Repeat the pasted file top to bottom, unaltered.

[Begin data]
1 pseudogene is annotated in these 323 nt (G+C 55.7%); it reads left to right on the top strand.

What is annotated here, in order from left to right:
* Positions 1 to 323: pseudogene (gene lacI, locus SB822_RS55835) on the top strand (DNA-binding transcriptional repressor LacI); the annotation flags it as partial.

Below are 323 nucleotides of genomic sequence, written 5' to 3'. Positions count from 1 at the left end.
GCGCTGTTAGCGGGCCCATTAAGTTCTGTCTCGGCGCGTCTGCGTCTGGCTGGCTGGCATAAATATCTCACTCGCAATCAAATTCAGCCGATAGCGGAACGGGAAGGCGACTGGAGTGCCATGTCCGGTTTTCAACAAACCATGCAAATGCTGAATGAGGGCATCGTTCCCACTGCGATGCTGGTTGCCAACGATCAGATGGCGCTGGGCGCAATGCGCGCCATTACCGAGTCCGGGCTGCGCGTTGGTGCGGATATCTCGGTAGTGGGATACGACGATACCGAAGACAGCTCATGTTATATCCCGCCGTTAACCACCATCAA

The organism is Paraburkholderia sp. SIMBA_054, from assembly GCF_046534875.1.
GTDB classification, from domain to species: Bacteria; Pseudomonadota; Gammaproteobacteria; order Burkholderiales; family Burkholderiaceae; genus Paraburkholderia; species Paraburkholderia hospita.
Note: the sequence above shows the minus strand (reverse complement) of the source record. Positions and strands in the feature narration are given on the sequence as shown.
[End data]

1 pseudogene is annotated in these 323 nt (G+C 55.7%); it reads left to right on the top strand.

What is annotated here, in order from left to right:
* Positions 1 to 323: pseudogene (gene lacI, locus SB822_RS55835) on the top strand (DNA-binding transcriptional repressor LacI); the annotation flags it as partial.

Below are 323 nucleotides of genomic sequence, written 5' to 3'. Positions count from 1 at the left end.
GCGCTGTTAGCGGGCCCATTAAGTTCTGTCTCGGCGCGTCTGCGTCTGGCTGGCTGGCATAAATATCTCACTCGCAATCAAATTCAGCCGATAGCGGAACGGGAAGGCGACTGGAGTGCCATGTCCGGTTTTCAACAAACCATGCAAATGCTGAATGAGGGCATCGTTCCCACTGCGATGCTGGTTGCCAACGATCAGATGGCGCTGGGCGCAATGCGCGCCATTACCGAGTCCGGGCTGCGCGTTGGTGCGGATATCTCGGTAGTGGGATACGACGATACCGAAGACAGCTCATGTTATATCCCGCCGTTAACCACCATCAA

The organism is Paraburkholderia sp. SIMBA_054, from assembly GCF_046534875.1.
GTDB classification, from domain to species: Bacteria; Pseudomonadota; Gammaproteobacteria; order Burkholderiales; family Burkholderiaceae; genus Paraburkholderia; species Paraburkholderia hospita.
Note: the sequence above shows the minus strand (reverse complement) of the source record. Positions and strands in the feature narration are given on the sequence as shown.